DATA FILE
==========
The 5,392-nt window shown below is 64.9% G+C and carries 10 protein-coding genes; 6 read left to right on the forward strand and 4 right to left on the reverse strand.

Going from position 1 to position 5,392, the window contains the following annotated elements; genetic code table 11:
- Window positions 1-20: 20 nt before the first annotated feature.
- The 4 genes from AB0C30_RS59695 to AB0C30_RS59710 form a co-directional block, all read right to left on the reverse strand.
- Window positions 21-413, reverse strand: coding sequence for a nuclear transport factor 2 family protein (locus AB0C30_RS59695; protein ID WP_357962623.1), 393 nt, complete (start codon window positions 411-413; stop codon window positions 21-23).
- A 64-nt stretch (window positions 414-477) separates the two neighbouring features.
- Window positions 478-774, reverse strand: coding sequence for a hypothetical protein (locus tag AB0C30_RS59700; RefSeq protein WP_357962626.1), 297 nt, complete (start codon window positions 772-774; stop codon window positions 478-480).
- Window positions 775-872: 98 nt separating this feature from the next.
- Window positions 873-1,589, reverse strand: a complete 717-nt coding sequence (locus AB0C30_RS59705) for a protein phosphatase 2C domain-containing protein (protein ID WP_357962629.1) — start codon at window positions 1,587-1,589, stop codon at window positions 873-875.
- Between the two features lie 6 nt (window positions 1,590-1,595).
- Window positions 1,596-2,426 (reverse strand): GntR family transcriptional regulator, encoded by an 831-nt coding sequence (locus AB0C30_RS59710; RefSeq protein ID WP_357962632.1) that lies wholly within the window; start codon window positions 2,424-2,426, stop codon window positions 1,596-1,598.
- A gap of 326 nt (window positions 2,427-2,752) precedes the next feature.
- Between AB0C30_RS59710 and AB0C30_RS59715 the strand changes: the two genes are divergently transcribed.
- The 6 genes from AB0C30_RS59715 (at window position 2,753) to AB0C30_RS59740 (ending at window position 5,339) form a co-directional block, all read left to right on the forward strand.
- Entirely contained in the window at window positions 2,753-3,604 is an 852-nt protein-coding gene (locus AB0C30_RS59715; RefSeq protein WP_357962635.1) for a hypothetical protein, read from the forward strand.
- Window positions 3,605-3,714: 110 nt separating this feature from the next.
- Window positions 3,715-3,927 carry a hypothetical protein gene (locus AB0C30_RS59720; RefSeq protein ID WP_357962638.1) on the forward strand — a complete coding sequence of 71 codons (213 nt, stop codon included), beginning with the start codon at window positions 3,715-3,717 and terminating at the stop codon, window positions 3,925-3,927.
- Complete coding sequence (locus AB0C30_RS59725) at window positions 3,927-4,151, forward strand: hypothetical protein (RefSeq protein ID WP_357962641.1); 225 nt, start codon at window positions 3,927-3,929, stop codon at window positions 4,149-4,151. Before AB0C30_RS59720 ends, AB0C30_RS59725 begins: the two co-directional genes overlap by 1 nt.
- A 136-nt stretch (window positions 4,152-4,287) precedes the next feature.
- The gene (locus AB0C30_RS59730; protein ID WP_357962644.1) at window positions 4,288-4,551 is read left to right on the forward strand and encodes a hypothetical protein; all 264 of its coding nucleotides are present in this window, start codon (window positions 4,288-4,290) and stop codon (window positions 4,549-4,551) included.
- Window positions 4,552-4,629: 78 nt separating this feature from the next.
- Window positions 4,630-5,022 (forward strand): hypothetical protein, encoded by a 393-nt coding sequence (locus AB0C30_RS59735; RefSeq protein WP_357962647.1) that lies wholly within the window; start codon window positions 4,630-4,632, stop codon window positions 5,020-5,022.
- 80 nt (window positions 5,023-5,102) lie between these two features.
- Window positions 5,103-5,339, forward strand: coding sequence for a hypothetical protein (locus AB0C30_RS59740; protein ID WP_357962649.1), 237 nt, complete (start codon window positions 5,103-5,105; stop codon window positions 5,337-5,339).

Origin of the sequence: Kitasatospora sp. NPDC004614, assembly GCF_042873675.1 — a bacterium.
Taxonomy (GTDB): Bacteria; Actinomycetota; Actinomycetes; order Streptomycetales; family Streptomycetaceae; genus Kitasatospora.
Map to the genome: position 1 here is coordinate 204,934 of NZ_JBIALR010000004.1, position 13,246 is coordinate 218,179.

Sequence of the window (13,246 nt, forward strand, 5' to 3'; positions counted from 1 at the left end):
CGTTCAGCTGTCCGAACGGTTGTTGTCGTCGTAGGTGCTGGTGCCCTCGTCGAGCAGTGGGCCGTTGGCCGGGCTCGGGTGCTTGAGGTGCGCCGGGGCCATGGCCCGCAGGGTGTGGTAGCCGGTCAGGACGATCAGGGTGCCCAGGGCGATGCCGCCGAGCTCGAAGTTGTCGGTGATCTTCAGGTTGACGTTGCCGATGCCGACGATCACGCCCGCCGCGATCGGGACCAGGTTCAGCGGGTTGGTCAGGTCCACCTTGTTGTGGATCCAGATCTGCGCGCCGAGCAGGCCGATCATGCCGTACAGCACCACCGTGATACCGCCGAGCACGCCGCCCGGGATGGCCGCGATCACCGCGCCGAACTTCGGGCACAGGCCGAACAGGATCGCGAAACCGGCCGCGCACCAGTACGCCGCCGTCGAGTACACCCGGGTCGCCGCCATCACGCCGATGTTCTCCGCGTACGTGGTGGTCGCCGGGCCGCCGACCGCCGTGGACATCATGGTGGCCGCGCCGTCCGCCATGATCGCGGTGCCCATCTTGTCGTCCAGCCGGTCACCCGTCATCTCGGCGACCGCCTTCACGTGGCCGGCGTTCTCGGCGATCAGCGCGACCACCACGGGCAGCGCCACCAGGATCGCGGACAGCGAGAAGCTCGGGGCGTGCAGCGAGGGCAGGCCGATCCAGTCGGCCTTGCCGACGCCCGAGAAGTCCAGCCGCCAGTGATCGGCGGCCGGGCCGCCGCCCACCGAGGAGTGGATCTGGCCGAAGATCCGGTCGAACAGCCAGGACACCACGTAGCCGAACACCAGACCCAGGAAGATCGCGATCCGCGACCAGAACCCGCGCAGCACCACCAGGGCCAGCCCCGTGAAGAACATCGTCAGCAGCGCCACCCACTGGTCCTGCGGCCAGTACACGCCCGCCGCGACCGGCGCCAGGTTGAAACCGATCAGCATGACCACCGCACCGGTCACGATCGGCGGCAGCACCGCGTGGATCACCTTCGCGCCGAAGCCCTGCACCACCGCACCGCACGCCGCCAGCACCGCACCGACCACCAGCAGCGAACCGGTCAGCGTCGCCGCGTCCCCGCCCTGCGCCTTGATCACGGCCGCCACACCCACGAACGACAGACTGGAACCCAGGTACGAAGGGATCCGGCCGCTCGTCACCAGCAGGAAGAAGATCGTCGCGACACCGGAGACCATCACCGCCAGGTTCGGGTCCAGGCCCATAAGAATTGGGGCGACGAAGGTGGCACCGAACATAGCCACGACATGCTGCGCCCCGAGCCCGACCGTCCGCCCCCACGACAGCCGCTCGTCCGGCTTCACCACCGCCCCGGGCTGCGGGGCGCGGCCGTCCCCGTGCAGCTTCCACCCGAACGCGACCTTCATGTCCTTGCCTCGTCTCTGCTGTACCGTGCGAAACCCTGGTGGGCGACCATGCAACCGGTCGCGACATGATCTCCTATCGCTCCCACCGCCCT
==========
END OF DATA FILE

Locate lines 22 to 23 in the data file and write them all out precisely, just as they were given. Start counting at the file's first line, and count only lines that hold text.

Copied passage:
- Window positions 4,630-5,022 (forward strand): hypothetical protein, encoded by a 393-nt coding sequence (locus AB0C30_RS59735; RefSeq protein WP_357962647.1) that lies wholly within the window; start codon window positions 4,630-4,632, stop codon window positions 5,020-5,022.
- 80 nt (window positions 5,023-5,102) lie between these two features.